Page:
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Noted Willa Cather and American literature scholar Marilee Lindemann (University of Maryland) made this observation about the new daguerreotype: "Imagine a literary history in which images like these of Dickinson and Anthon are a central and not a marginal part—i.e., a history in which the author is not understood as a solo performer but as a writer whose performances depend on deep, sustained collaboration and a range of intimacies, a history in which a woman writer inspired by a female muse or working with a female collaborator (or in-house editor) is a mere fact."

What do others think? What might that literary history look like? What difference does it make when the visage of a cultural icon changes so radically?

The argument for Emily Dickinson is compelling, but I am not convinced that the other woman is Kate Turner.

The identification of Kate Turner is based upon the comparison of facial moles on the young woman in the daguerreotype with photographs of Turner. Perhaps these other photographs could be displayed on this website to aid an informed discussion? I think it would be useful to compare eye colour in these photographs. The young woman in the daguerreotype has distinctively light eyes whereas the photographs (in the Sewell biography and of Kate as a sixty-year-old) show her to have dark eyes. The 1861-63 image of Kate on this website’s “transition” video also suggests dark eyes. All three images of Kate Turner reveal a relatively low hairline compared to the high forehead of the woman in the daguerreotype.

The identification of Kate Turner led to the dating of the daguerreotype. Turner first met Dickinson in 1859 and, therefore, the image has been dated 1859. This dating immediately poses the question: why not an ambrotype which was more popular and affordable by this time? Another question arises: why is Emily wearing an early 1850’s fan-front dress? Her possible indifference to fashion does not explain why her friend’s hairstyle is also early 1850’s.

If Kate Turner is not the friend in the image, and if we re-date this image to correspond with the sitters’ fashions and the heydey of daguerreotype photography, then the anachronisms disappear. And a whole new landscape opens up for scholars.

Mary Maillard
Documentary Editor
Vancouver, B.C. Canada

The physical evidence that it’s Kate Turner is very strong. Besides the matching moles, it’s her dress. She wears black. It is about 2.5 years since her first husband died (May 1857), so she should be out of mourning. But Kate chose to wear black all the rest of her life. It’s also stated, by one who knew her, that Kate “allowed herself” only a white collared blouse underneath, after mourning. You see Kate wearing that here. There is also another photo of Kate Turner recently discovered at the NY State Historical Society. It shows Kate in the same style dress (late 1850’s, photo by W.G. Smith), and the face is the same. Along with the moles, eye’s, nose and mouth.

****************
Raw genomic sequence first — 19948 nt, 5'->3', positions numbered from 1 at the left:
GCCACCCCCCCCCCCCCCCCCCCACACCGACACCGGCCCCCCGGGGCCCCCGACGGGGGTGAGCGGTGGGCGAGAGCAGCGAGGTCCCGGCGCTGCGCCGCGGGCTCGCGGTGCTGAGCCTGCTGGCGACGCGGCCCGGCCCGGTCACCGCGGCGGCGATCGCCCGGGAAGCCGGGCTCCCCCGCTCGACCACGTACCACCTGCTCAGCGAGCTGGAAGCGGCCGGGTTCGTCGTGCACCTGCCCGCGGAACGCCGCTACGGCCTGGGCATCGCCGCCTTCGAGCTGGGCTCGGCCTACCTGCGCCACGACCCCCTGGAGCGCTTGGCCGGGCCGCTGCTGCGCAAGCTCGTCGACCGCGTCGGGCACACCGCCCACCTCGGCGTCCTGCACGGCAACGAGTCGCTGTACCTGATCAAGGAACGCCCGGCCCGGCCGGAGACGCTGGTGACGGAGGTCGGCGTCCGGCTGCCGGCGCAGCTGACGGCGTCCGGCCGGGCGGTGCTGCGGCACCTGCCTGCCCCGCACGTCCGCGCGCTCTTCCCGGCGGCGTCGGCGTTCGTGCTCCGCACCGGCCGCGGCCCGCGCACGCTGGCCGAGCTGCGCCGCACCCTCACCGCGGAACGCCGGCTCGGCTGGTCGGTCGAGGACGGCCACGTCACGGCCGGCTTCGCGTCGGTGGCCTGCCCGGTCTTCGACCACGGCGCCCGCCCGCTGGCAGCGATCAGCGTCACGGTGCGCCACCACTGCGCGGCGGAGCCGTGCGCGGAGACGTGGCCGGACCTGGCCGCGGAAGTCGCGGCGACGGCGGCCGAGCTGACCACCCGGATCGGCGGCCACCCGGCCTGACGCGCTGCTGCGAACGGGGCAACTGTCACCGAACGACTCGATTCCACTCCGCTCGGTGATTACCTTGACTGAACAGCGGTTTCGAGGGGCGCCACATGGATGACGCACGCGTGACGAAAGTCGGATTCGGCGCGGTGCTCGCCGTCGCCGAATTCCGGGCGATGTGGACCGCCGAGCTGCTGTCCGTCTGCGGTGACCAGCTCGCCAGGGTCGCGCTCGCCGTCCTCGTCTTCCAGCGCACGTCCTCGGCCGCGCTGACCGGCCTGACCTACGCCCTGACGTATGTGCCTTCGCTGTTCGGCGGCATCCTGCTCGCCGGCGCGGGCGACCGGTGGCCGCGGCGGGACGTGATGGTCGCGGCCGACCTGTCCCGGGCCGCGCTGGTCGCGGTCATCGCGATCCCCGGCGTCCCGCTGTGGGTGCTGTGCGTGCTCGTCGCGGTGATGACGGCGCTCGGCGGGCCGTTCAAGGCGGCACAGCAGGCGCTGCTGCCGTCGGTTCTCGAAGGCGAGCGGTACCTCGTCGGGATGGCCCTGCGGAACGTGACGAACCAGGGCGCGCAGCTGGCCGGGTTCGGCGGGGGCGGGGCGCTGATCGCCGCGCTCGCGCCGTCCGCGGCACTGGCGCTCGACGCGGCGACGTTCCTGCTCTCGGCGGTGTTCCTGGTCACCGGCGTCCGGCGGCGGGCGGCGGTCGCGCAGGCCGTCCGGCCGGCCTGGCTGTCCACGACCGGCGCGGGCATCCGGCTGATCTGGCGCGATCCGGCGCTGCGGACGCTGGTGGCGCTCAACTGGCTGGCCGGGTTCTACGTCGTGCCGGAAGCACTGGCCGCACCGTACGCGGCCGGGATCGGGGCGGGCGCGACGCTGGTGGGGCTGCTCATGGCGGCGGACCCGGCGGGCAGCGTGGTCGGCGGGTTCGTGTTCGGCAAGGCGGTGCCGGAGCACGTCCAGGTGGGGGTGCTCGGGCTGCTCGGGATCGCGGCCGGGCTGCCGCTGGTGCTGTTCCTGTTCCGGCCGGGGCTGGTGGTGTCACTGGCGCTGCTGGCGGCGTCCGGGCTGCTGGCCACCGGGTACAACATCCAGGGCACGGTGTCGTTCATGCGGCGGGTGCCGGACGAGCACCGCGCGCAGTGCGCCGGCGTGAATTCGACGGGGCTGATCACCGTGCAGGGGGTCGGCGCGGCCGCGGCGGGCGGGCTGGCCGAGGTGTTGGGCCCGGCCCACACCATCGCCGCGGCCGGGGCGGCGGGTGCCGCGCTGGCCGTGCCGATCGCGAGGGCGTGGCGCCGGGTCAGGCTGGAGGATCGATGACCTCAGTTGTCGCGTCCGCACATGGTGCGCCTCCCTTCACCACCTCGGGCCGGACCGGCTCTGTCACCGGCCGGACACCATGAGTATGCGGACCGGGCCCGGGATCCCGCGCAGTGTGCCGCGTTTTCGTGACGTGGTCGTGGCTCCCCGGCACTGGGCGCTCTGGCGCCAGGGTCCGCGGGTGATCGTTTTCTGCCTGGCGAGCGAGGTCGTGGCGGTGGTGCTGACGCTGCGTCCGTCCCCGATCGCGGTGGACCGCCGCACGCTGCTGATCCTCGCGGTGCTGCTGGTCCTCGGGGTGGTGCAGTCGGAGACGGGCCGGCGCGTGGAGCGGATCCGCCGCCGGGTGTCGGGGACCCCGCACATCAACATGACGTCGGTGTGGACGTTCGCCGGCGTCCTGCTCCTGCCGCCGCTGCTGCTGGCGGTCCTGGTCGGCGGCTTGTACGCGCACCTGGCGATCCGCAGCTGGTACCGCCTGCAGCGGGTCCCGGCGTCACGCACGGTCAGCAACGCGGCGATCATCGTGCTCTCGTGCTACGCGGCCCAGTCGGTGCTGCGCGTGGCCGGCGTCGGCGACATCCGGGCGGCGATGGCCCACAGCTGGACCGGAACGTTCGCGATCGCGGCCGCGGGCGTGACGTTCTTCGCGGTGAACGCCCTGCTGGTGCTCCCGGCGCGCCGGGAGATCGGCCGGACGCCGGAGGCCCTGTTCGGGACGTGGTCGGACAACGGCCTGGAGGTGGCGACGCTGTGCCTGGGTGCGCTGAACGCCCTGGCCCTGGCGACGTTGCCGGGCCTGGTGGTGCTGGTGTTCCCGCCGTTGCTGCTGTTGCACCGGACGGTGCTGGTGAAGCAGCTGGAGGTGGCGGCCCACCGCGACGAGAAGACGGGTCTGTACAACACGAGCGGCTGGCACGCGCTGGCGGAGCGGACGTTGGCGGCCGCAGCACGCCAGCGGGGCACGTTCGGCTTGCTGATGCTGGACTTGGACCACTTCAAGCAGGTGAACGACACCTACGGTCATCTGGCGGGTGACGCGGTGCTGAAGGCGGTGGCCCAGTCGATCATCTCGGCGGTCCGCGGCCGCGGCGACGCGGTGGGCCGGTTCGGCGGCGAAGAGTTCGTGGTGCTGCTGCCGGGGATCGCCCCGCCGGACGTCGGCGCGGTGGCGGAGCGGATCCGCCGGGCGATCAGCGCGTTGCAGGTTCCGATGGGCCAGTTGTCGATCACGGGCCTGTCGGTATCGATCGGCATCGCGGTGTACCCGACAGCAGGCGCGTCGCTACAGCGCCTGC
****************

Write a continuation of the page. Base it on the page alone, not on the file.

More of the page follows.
As to the eye color? The one photo of Kate with dark “looking” eyes is because of the “lighting and shading” in the photo. Eye surgeon Dr. Susan Pepin examined that photo and said there is no way you can tell the color of her eyes from that photo. She said you can’t tell the color of a person’s eyes, in a room - as light & shadow changes come into play. Look toward a wall with a window, the eyes are light. Look to a wall with no window, they’re dark. Dr. Susan Pepin has worked on thousands of eyes. You may also wish to view photos of another close Emily friend, Mrs. Elizabeth Holland. They are documented family shots. But one of Mrs. Holland - in middle age, show very dark eyes. But an older Mrs. Holland – shows totally the opposite - the palest of eyes. Same woman. Same eyes. Documented. It is the shadow, lighting, pose and closeness of the camera….. that makes things look different - but superficially so.

Dating the daguerreotype? It has to be after 1859, you’re correct. It is late for a daguerreotype. But the photographer is believed to be J.C. Spooner of Springfield. He advertised in the 1859 Springfield Business Directory, that he “Still executes Daguerreotypes when desired” – even though ambrotypes were more popular by then. But, an ambrotype cannot hold a candle to a daguerreotype - for clarity, depth, beauty, and contrast. So it doesn’t surprise me that Emily chose a daguerreotype - if she saw a similar ambro in the studio. J.C. Spooner also purchased Otis Cooley’s whole studio, in 1855. And many believe that Cooley photographed Emily in 1847 (I do). So there is a Cooley/Spooner connection. Cooley also daguerreotyped Emily’s sister, Lavinia, in the early 1850’s…. so, that’s more of a Dickinson family connection.